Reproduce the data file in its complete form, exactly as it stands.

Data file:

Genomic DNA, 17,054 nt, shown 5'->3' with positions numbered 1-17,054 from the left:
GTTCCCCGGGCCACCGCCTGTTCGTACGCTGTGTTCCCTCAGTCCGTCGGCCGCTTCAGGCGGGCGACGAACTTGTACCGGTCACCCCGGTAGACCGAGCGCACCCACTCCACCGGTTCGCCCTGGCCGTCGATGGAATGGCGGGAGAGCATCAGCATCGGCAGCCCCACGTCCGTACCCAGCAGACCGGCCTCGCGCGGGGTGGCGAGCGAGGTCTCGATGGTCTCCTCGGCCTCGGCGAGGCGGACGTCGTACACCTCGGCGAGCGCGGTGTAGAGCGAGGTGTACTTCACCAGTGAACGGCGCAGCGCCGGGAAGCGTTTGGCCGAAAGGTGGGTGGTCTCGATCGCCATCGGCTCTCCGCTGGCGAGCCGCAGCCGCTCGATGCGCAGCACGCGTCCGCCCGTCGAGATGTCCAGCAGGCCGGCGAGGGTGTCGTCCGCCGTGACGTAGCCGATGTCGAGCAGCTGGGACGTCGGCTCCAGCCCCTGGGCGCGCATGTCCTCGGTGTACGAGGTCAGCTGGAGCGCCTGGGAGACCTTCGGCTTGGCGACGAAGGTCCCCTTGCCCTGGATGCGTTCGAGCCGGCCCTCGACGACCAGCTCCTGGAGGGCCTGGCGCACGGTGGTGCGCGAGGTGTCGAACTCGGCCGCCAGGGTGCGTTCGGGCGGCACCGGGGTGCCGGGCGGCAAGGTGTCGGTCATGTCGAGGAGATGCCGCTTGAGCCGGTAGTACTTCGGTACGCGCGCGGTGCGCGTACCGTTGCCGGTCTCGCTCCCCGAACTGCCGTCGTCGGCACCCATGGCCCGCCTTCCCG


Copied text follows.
Genomic DNA, 17,054 nt, shown 5'->3' with positions numbered 1-17,054 from the left:
GTTCCCCGGGCCACCGCCTGTTCGTACGCTGTGTTCCCTCAGTCCGTCGGCCGCTTCAGGCGGGCGACGAACTTGTACCGGTCACCCCGGTAGACCGAGCGCACCCACTCCACCGGTTCGCCCTGGCCGTCGATGGAATGGCGGGAGAGCATCAGCATCGGCAGCCCCACGTCCGTACCCAGCAGACCGGCCTCGCGCGGGGTGGCGAGCGAGGTCTCGATGGTCTCCTCGGCCTCGGCGAGGCGGACGTCGTACACCTCGGCGAGCGCGGTGTAGAGCGAGGTGTACTTCACCAGTGAACGGCGCAGCGCCGGGAAGCGTTTGGCCGAAAGGTGGGTGGTCTCGATCGCCATCGGCTCTCCGCTGGCGAGCCGCAGCCGCTCGATGCGCAGCACGCGTCCGCCCGTCGAGATGTCCAGCAGGCCGGCGAGGGTGTCGTCCGCCGTGACGTAGCCGATGTCGAGCAGCTGGGACGTCGGCTCCAGCCCCTGGGCGCGCATGTCCTCGGTGTACGAGGTCAGCTGGAGCGCCTGGGAGACCTTCGGCTTGGCGACGAAGGTCCCCTTGCCCTGGATGCGTTCGAGCCGGCCCTCGACGACCAGCTCCTGGAGGGCCTGGCGCACGGTGGTGCGCGAGGTGTCGAACTCGGCCGCCAGGGTGCGTTCGGGCGGCACCGGGGTGCCGGGCGGCAAGGTGTCGGTCATGTCGAGGAGATGCCGCTTGAGCCGGTAGTACTTCGGTACGCGCGCGGTGCGCGTACCGTTGCCGGTCTCGCTCCCCGAACTGCCGTCGTCGGCACCCATGGCCCGCCTTCCCG